Rawls argued that leisure should be treated as one of the ‘primary goods’ whose distribution is a matter of social justice. If someone chooses not to work, he should be deemed to have received resources equal in value to a basic wage and so to have no further claim on society: ‘Those who surf all day off Malibu must find a way to support themselves’.
By Robert Sugden – University of East Anglia
Shaun Hargreaves Heap argues for a constitutional approach to ‘behavioural public policy’. His starting point is a problem in the design and evaluation of public policies. Economists have traditionally assumed that people have well-defined preferences and then worked out how those preferences can best be satisfied, but behavioural economics is showing that those assumed preferences often do not exist. A new approach is urgently needed. I completely agree. Hargreaves Heap’s proposed approach is constitutional or procedural: public policy should be concerned with setting the general rules within which individuals make their own choices, rather than with trying to bring about particular outcomes. Again, I completely agree. I have been arguing for this kind of approach since 2004.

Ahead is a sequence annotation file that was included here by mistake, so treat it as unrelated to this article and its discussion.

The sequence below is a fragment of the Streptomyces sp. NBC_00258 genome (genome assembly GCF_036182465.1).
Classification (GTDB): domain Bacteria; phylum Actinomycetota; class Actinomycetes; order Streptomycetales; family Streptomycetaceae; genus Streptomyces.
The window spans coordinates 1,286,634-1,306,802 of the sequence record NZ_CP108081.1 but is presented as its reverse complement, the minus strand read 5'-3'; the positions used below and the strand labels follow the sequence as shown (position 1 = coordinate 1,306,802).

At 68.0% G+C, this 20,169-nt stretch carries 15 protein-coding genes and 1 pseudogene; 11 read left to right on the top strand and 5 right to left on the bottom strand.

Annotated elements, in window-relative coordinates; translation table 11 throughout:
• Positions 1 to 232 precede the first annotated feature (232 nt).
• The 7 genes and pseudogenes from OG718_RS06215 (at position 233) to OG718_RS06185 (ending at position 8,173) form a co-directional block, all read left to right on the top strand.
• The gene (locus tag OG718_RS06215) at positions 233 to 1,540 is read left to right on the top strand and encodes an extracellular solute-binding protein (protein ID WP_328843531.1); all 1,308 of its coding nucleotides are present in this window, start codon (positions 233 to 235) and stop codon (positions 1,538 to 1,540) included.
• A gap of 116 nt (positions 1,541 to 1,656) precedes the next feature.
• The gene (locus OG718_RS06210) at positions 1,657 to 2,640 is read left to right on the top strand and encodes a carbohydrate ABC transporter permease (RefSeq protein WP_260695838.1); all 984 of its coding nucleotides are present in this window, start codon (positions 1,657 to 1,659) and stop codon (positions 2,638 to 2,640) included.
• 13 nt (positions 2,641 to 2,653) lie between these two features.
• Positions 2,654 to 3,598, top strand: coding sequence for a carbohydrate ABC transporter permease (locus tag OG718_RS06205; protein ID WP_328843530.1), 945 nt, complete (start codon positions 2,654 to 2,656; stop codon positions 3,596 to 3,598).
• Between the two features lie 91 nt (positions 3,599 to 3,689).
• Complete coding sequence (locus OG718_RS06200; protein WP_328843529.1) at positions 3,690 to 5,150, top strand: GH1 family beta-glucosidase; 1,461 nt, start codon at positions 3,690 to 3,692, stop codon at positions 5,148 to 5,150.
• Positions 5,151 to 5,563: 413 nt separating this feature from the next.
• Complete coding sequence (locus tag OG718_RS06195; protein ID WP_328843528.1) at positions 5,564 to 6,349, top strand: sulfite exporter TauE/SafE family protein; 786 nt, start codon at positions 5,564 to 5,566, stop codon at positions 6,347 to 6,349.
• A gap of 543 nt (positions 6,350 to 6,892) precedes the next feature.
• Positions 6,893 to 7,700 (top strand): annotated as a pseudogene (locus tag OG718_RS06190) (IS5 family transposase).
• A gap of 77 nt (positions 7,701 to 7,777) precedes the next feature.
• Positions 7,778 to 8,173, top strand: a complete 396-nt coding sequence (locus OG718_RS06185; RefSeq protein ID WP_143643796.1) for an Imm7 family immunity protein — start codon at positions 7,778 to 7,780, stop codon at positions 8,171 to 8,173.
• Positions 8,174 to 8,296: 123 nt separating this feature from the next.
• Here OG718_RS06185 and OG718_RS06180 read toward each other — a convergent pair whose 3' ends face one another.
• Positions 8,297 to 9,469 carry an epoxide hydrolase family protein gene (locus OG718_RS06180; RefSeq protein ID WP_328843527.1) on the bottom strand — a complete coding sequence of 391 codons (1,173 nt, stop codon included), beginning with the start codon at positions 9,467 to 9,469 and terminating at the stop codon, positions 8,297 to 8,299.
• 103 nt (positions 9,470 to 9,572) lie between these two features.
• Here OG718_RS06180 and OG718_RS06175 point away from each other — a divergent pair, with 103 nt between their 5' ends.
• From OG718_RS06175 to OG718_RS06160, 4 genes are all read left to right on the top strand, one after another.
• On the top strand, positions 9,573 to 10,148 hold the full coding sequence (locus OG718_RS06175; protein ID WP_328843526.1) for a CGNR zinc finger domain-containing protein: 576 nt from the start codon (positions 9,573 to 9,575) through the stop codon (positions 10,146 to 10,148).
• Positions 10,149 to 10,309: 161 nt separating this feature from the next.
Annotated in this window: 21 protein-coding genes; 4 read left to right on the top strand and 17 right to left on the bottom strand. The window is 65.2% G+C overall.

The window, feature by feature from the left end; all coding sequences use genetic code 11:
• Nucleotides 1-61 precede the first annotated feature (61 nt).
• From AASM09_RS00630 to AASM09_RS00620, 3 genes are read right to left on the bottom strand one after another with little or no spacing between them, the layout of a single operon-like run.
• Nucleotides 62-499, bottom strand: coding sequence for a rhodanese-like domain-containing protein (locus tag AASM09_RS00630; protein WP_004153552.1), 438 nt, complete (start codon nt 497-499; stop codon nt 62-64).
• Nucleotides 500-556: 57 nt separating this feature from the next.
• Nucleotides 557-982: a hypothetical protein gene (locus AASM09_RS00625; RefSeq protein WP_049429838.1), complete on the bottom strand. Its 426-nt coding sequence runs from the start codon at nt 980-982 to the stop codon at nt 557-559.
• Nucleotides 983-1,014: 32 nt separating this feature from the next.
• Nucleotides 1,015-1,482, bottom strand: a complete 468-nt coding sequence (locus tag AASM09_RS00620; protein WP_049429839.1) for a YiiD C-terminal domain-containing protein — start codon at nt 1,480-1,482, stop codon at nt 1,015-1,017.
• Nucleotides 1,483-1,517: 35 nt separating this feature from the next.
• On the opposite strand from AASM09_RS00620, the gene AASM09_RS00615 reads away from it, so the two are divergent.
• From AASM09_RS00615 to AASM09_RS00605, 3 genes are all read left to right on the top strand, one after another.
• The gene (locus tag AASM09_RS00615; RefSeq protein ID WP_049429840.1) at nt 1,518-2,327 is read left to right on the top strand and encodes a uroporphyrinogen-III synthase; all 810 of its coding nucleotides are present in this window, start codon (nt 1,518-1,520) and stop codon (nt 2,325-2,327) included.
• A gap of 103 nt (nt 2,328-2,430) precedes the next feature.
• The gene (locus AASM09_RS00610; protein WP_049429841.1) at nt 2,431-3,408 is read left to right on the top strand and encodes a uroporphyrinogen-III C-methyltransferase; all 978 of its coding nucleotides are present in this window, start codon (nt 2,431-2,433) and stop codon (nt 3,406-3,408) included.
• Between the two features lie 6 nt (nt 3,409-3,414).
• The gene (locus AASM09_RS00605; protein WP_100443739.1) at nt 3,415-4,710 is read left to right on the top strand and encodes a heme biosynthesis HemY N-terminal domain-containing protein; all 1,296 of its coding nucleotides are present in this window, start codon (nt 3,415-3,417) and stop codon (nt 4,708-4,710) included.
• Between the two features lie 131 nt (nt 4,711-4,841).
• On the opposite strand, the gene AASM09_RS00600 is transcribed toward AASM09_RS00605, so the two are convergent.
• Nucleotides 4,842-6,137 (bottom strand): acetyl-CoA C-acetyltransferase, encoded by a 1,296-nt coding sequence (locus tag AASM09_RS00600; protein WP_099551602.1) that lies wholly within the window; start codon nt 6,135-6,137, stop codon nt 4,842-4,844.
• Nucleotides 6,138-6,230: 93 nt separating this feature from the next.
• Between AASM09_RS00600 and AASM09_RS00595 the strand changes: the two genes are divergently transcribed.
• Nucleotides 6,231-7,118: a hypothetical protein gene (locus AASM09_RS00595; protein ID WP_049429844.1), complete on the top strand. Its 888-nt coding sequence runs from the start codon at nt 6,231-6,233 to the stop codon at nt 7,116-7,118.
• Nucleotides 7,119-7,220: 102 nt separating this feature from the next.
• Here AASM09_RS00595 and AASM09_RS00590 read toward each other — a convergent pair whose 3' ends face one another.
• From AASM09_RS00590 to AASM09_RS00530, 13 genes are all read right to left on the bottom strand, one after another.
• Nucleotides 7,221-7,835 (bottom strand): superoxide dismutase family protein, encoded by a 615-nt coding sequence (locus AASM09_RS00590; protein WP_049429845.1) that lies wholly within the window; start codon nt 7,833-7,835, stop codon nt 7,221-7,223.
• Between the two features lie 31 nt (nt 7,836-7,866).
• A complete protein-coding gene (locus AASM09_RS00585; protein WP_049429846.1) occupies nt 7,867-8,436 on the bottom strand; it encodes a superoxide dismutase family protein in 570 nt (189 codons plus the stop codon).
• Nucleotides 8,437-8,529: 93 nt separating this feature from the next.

I was surprised to find Hargreaves Heap attributing to me the view that people’s lack of well-defined preferences is ‘a reason against policy intervention…
View original post 1,033 more words